Even through a pandemic, construction work remains steady and in demand. Buildforce Canada estimates that Canada will need to recruit more than 300,000 new workers over the next decade to keep pace with demand. One way to help fill the labor gap is through hiring more women. While the number of women in construction is steadily on the rise, women made up more than 13% of the total workforce in construction in 2019, only 4.7% of tradespeople working in construction were females.
BC and Alberta Leading Nation
Though the proportion of women is low across the country, there is some geographical disparity. BC and Alberta lead the nation in numbers of female tradespeople in the industry, with 6.4 and 6.8%, respectively, while the maritime provinces show a lower representation with 3.1% female tradespeople in New Brunswick’s construction industry and 3.5% in Nova Scotia’s.
Overall, 13% of Canadians employed in the construction industry (both on and off-site) are women.
This difference may be partially a result of recent recruitment efforts aimed directly at young women and girls. Ontario Colleges reports that some institutions are offering free or low-cost apprenticeship programs to entice young women to the trades. The Women in Skilled Trades (WIST) program through Conestoga College is one of them. WIST provides a federally funded pre-apprenticeship carpenter general training program for qualified applicants, which includes orientation with the trade as well as basic computer and job search skills.
What’s Making the Difference
In 2019, Canada’s Building Trades Unions (CBTU) launched a new program designed to bolster female participation in the trades by 30%. The Canadian government invested more than $300 million toward launching new Offices to Advance Women Apprentices (OAWA) in Manitoba, Nova Scotia, and Saskatchewan. The programs help women in construction apprenticeships through mentoring, career counselling, and networking. CBTU says Newfoundland, where 13% of tradespeople are women, offers a great example of the potential of an OAWA office.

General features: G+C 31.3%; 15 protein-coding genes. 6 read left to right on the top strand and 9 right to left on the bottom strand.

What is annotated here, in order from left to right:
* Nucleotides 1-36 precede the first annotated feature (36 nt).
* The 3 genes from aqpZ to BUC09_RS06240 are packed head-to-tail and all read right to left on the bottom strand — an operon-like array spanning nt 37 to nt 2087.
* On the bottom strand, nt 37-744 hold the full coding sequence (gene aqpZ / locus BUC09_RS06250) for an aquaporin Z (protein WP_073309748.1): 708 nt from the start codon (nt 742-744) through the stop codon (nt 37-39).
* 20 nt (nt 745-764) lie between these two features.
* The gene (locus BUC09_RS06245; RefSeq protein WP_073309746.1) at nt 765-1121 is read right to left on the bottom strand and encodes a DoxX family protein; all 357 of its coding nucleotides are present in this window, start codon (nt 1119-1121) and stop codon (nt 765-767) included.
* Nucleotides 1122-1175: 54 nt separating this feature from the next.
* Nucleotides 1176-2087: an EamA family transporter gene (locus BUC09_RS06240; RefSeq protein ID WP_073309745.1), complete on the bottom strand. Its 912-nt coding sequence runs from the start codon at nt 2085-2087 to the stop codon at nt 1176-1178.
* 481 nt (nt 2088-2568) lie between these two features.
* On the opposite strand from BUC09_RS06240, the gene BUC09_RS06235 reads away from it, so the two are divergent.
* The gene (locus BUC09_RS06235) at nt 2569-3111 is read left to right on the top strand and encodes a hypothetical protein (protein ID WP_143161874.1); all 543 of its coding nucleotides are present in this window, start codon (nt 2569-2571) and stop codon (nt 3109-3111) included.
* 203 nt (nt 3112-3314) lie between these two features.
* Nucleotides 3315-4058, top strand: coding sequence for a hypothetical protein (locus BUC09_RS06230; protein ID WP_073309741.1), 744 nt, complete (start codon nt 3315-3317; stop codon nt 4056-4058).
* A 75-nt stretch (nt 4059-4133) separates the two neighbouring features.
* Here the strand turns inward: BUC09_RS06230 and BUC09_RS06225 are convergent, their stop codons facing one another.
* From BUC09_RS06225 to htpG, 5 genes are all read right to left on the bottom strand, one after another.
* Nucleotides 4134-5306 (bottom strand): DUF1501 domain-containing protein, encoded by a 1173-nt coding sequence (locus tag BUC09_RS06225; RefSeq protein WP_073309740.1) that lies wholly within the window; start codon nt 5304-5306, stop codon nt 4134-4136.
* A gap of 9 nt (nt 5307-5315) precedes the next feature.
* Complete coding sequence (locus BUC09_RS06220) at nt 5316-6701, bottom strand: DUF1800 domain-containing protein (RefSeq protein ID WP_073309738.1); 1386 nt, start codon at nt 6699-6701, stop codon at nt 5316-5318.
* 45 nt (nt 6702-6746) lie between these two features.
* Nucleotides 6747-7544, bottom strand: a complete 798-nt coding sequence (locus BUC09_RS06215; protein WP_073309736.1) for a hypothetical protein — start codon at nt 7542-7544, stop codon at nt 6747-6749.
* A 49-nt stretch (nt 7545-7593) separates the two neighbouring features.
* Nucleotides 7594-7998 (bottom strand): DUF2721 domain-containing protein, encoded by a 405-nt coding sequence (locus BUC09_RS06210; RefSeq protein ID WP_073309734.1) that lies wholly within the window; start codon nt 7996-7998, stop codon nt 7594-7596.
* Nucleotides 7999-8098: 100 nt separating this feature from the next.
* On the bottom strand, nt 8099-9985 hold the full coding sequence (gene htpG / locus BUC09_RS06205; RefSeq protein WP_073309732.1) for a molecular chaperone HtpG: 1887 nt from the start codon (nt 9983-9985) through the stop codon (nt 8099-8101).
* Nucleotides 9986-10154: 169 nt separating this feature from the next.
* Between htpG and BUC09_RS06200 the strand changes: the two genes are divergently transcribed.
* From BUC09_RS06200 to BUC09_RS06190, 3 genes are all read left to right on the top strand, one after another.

The federal government offers Apprenticeship Incentive Grants (AIGs) to women who apprentice in a Red Seal trade. It awards up to $3,000 for each year of apprenticeship completed, to a maximum of $6,000 over the course of the training.
Still Progress to be Made
Some of the traditional barriers to women in construction are dissolving completely: cultural expectations that women remain in the home, for instance, have become relics of the past. However, some barriers still remain.
Changing workplaces’ culture ultimately depends on getting more women involved in the trades.
Some women report casual sexism and an ‘old boys’ attitude. Discriminatory recruitment or hiring processes, as well as coworkers’ negative behaviours, can make getting and staying in a job difficult for women, according to a report entitled Enhancing the Retention and Advancement of Women in Trades in British Columbia. While programs like WIST try to prepare women for this type of situation head-on, eradicating such behaviours and changing workplaces’ culture ultimately depends on getting more women involved in the trades, say advocates.
Some advocates also point out that in order to get women on board, employers will have to make concessions for families, including the possibility of on-site daycare.
Where Will The Future Take Us?
As things stand, the future looks bright for women in construction. The numbers of women employed on jobsites, though currently still low, are increasing over the years. Statistics Canada reports that one in five women who enroll in apprenticeship programs choose traditionally male-dominated trades like carpentry, welding, and electrician. Most find themselves employed in their field of study after graduation.
There’s a long way to go to reach gender parity in Canadian construction, but new inroads are built each day to reach the goal.